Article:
In yesterday’s issue of Staffing Today, ASA reported on a story in the March issue of Consumer Reports that was critical of “mini-med” and other limited benefit plans.
Limited benefit plans serve an important need for millions of individuals, especially hourly employees in the retail, restaurant, and staffing industries who work on a part-time, seasonal, or temporary basis. For those workers, limited benefit plans offer coverage of basic medical expenses at an affordable cost.
These plans typically provide defined dollar amounts of coverage for doctors’ office visits, primary care and specialists, X-rays, lab tests, prescription drugs, outpatient surgery, chiropractic treatments, and preventive care. Limited benefits plans generally have no waiting periods and no pre-existing condition limitations.
All insurance plans, including limited benefit plans, are regulated by all state departments of insurance and by the federal government. By law, limited benefit plans are required to prominently disclose to enrollees that they are not major medical health insurance plans.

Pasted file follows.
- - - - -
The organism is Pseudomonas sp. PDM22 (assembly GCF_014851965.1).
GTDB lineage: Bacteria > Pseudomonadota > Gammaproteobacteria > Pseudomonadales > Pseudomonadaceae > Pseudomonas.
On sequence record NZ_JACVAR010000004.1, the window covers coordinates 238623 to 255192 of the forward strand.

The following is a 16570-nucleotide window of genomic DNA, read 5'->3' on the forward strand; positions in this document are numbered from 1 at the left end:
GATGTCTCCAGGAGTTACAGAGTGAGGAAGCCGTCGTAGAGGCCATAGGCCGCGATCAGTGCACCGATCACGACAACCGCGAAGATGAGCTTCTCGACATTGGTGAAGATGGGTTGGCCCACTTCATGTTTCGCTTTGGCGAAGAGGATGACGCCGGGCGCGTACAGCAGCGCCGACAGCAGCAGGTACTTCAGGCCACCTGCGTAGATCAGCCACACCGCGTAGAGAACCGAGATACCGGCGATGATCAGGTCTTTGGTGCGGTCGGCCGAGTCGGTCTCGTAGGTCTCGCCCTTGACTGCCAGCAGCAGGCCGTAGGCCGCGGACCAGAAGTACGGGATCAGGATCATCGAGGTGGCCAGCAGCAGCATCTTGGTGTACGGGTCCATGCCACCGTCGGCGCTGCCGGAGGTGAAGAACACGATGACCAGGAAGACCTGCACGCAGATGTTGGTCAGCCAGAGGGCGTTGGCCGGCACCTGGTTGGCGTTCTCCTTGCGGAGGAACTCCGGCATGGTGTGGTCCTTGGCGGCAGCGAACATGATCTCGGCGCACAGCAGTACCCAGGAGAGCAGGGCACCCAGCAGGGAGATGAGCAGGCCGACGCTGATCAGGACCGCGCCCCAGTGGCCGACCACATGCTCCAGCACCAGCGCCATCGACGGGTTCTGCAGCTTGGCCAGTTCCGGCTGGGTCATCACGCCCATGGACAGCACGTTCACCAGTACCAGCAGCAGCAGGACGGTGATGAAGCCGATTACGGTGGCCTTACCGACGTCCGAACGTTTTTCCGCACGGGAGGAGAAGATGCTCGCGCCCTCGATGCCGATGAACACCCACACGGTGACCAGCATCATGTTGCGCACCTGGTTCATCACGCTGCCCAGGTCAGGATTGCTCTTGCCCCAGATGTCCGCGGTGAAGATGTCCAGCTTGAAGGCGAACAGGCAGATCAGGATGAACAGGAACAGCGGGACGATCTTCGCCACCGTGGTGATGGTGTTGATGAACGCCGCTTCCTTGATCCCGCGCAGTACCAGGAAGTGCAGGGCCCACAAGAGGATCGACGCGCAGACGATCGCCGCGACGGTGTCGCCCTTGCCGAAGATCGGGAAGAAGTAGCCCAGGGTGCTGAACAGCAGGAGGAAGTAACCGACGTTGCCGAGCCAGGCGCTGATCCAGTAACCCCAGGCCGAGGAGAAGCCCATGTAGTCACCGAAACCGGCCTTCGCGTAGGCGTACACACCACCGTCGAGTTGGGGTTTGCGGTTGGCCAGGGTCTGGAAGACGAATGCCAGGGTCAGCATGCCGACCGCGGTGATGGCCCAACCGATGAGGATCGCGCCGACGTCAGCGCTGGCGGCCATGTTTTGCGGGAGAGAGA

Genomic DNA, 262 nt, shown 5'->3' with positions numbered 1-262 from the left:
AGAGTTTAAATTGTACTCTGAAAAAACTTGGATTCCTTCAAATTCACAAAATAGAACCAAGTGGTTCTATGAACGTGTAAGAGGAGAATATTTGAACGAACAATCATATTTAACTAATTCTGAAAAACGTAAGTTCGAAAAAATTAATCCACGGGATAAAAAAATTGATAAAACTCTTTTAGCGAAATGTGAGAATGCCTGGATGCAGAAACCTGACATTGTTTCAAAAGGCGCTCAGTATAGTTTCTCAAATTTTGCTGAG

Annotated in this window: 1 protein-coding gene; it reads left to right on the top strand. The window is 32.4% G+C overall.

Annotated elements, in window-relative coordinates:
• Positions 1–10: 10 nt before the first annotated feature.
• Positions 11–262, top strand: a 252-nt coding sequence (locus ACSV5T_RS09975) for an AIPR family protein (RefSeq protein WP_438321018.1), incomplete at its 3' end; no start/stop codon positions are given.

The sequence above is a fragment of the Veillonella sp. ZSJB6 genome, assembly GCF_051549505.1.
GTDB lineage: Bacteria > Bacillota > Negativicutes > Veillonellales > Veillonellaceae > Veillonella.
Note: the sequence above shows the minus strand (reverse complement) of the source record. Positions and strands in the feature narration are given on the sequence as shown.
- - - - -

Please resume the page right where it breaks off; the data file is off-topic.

The key for staffing firms looking to offer health care coverage to their temporary and contract employees is to find out as much as they can about the products for their workers and, in the case of limited benefit plans, to ensure that employees understand exactly what the plans cover and what they don’t. Specifically, employees need to know that limited benefits plans do not cover major medical or catastrophic health expenses.
As the Consumer Reports story suggests, when looking for health benefits coverage, it is important deal with a reputable, nationally known health insurance carrier that has experience in the staffing industry—such as Aetna, Allstate Workplace Division, BCS Insurance (Blue Cross and Blue Shield), Cigna, or Transamerica.